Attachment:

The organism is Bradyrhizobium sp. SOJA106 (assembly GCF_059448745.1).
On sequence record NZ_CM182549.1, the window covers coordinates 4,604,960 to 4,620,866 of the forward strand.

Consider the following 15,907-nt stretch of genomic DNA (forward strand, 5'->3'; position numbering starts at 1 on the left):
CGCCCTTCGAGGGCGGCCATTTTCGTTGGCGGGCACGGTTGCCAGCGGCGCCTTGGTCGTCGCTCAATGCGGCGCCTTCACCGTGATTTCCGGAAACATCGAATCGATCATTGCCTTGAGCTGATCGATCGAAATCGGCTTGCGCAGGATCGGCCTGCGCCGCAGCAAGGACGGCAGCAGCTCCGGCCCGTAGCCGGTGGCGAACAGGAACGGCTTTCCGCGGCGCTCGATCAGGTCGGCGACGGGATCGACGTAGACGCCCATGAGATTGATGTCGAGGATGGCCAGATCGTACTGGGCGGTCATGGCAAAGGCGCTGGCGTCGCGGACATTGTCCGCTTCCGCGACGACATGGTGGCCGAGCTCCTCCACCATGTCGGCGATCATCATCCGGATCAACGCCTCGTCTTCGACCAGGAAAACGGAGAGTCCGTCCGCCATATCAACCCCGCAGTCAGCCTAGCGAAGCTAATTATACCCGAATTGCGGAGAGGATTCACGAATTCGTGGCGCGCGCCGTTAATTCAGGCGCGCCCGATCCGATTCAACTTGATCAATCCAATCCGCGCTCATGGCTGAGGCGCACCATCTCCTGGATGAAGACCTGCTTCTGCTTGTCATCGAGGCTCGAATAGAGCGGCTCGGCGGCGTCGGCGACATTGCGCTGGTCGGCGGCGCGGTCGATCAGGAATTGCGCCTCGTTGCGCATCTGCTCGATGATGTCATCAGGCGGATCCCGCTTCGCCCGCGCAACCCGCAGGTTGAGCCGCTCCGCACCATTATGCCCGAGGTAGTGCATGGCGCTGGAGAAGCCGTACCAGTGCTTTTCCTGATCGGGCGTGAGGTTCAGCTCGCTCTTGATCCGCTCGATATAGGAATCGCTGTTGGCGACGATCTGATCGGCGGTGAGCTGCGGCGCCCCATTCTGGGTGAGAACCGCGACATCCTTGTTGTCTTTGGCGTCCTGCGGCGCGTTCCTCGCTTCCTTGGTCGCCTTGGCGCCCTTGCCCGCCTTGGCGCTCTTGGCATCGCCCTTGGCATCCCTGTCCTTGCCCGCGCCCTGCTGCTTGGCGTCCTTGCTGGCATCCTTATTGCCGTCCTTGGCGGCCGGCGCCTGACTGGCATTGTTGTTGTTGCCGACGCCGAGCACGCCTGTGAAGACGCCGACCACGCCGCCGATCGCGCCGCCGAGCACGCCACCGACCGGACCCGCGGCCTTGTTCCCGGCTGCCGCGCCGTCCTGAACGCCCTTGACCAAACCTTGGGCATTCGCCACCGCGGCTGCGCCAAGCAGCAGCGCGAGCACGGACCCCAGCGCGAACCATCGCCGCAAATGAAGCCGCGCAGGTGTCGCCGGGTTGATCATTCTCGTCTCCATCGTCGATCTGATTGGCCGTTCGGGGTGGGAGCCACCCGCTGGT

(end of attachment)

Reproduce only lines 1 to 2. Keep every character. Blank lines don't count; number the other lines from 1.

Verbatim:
The organism is Bradyrhizobium sp. SOJA106 (assembly GCF_059448745.1).
On sequence record NZ_CM182549.1, the window covers coordinates 4,604,960 to 4,620,866 of the forward strand.